Prehistoric teeth found over 100 years ago are some of the best evidence yet for hybridised communities of Neanderthals and modern humans.
We know that Neanderthals and early modern humans interbred — our DNA tells us so — but fossil evidence in this regard is surprisingly lacking. Hence the importance of the new research paper, published today in the Journal of Human Evolution.
The evidence consists of prehistoric teeth recovered from the La Cotte de St. Brelade cave site in Jersey, an island located in the English Channel, in 1910 and 1911. The teeth, belonging to two individuals, exhibit characteristics consistent with interbreeding, pointing to the presence of hybridised populations.
There is now “considerable DNA evidence that interbreeding happened, both from fossils and modern genomes,” Chris Stringer, a co-author of the new study and an archaeologist at the Natural History Museum in London, explained in an email. Indeed, most people with recent ancestry from outside of Africa have around 2% Neanderthal DNA in their genomes. That said, archaeologists “still don’t know the exact circumstances, nor how much this was a blending absorption of the Neanderthals into expanding modern human populations,” added Stringer.
That communities of mixed ancestry existed during the Middle Paleolithic, some 48,000 years ago, is potential evidence that “extinction” is probably not the best word to describe the fate of Neanderthals. Instead, these hominins, and their DNA, were absorbed by the increasingly dominant newcomers to Europe: modern humans (Homo sapiens).
The cave at La Cotte de St. Brelade was occupied for well over 200,000 years. Excavations made during the early 20th century resulted in the discovery of over 20,000 stone tools, as well as bones from mammoths and woolly rhinos. Exceptionally low sea levels during the last ice age made it possible for groups to migrate to the Channel Islands.
The teeth, 13 of them, were found in a single location on a ledge behind a hearth. The fossils were kept as a single set and assumed to belong to a lone Neanderthal individual. Stringer, along with colleagues from the UCL Institute of Archaeology, the University of Kent, and other institutions, borrowed the teeth from the Jersey Museum & Art Gallery to conduct an analysis with modern methods and tools, including CT scans.
Of the 13 teeth, one went missing over the years, and another was found to belong to some kind of animal. The remaining 11 teeth, it was determined, belonged not to one but two individuals. Importantly, the teeth exhibited signs of hybridisation.
“We find the same unusual combinations of Neanderthal and modern human traits in the teeth of both identified Neanderthal individuals,” said Stringer. “We consider this the strongest direct evidence yet found in fossils, although we don’t yet have DNA evidence to back this up. In summary, the tooth roots look very Neanderthal, whereas the neck and crowns of the teeth look much more like those of modern humans.”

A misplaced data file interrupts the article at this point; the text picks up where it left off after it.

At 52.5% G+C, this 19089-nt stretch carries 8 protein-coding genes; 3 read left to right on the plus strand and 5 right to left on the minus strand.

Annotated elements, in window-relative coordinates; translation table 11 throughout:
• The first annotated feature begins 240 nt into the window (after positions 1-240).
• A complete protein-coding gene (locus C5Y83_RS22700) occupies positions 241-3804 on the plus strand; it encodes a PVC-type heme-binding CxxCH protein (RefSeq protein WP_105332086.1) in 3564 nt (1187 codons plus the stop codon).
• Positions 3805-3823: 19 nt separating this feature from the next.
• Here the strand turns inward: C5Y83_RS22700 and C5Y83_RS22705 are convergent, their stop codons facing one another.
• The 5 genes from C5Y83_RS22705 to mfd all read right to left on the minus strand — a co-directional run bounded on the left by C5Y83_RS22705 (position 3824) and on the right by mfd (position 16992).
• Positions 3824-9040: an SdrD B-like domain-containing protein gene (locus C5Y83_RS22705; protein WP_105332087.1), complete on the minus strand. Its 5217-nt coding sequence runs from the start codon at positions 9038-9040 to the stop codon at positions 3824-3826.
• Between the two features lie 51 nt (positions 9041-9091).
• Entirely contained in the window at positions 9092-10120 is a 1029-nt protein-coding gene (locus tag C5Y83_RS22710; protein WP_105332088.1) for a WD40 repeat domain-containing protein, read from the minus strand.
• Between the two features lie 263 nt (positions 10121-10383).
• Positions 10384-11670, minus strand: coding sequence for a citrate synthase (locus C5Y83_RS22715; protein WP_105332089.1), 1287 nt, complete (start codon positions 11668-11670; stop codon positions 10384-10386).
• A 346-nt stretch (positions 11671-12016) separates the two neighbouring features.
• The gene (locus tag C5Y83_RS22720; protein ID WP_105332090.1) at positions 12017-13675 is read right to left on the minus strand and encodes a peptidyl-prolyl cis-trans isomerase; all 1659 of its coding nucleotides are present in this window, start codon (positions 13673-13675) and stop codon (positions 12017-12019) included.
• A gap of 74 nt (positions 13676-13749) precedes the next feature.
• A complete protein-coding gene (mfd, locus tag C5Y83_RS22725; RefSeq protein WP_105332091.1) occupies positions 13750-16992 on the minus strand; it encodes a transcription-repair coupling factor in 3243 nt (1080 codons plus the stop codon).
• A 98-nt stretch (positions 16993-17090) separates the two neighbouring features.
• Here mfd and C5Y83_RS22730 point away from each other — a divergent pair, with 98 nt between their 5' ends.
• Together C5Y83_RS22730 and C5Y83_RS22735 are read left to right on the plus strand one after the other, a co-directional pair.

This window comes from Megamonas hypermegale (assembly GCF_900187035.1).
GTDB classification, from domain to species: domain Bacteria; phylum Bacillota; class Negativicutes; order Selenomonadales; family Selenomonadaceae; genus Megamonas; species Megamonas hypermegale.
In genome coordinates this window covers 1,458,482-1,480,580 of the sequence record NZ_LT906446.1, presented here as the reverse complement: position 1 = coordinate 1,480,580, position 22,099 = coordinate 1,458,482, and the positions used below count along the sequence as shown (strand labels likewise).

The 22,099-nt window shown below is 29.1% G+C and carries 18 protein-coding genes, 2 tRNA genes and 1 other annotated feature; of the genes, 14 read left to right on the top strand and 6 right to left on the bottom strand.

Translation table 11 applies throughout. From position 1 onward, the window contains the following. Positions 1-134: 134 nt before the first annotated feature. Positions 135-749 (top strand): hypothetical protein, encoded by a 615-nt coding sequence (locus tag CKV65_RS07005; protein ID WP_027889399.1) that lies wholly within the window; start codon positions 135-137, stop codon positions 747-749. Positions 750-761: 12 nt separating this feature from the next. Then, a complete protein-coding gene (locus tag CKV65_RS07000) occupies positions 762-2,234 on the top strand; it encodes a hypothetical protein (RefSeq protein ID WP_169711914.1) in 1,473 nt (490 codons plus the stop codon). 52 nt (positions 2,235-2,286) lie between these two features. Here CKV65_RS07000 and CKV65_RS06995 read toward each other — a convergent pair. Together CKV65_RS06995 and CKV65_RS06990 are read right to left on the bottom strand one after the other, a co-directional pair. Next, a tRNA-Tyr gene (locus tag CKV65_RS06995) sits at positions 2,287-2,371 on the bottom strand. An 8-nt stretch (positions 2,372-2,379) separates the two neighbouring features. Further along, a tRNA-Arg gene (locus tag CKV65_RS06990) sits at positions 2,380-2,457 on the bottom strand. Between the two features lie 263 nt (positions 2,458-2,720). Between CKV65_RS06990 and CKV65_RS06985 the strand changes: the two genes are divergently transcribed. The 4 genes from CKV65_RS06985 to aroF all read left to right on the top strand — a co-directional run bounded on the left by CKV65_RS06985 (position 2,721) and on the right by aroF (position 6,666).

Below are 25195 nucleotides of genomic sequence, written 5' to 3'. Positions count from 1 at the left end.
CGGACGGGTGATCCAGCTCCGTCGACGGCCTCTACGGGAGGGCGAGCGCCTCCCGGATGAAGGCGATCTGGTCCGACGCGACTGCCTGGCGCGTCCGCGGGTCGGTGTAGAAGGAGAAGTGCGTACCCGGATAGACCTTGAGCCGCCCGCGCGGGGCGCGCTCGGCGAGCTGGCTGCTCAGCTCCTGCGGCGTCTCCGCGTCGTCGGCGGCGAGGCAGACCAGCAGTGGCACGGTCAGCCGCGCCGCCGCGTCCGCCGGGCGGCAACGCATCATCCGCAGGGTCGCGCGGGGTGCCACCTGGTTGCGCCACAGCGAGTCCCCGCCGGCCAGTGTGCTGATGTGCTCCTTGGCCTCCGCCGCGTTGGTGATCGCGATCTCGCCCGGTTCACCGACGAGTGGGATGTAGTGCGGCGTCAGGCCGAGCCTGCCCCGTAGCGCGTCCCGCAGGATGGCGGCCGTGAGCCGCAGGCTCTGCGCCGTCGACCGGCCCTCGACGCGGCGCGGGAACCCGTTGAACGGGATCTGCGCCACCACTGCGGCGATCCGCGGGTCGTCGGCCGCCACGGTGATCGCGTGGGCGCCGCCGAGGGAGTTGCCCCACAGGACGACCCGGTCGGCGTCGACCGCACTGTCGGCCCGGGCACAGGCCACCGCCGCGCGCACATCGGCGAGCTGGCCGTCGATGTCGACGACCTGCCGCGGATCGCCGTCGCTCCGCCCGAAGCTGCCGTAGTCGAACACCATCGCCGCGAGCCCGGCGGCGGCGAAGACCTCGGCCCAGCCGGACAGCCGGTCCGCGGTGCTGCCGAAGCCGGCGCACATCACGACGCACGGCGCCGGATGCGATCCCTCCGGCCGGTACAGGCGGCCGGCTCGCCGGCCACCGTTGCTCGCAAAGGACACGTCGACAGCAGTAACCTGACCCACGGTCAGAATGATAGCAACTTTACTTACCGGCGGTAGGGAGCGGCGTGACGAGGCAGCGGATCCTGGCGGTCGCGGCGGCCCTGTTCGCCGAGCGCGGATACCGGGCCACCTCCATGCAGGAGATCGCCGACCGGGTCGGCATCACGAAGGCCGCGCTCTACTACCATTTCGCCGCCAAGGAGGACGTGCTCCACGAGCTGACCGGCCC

The recency of the mixed ancestry could not be determined, but Stinger speculates it happened within the prior few generations. The ultimate test will be a DNA analysis of the teeth, which the team plans on doing in the future.
“The only other explanation I can think of for this combination of traits of the two species is this is a population that evolved the highly unusual combination of traits in isolation,” he said. “However at this time, because of the lower sea levels of the last ice age, Jersey was definitely connected to neighbouring France, so that level of long-term isolation is unlikely.”
Recent dating of sediments at the site suggests the teeth are approximately 48,000 years old, which places them roughly 8,000 years prior to the extinction of the Neanderthals. These archaic humans emerged some 400,000 years ago, and their remains have been found all across Eurasia. The finds at La Cotte de St. Brelade, therefore, are from a late stage of the species. Indeed, this was a critical time in human history, as early modern humans were spreading across Europe and breeding with Neanderthals.
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The reasons for Neanderthal extinction remain unclear, but going theories include violent conflict with modern humans, disease, climate change (and an inability to adapt), and, as mentioned, interbreeding. That Neanderthals were absorbed into our species seems an increasingly plausible explanation.
“Of course, there might be many different scenarios across the Neanderthal world which led to their disappearance, from local extinction to absorption into expanding populations of Homo sapiens,” Matthew Pope, a co-author of the study and an archaeologist at the UCL Institute of Archaeology, explained in an email. “Here at La Cotte, we might get a chance to look at one scenario up close, through further detailed excavation and scientific analysis.”
To which he added: “Who knows, given how broadly Neanderthal these teeth look, maybe it was part of the Homo sapien population that was being absorbed at this point in time?”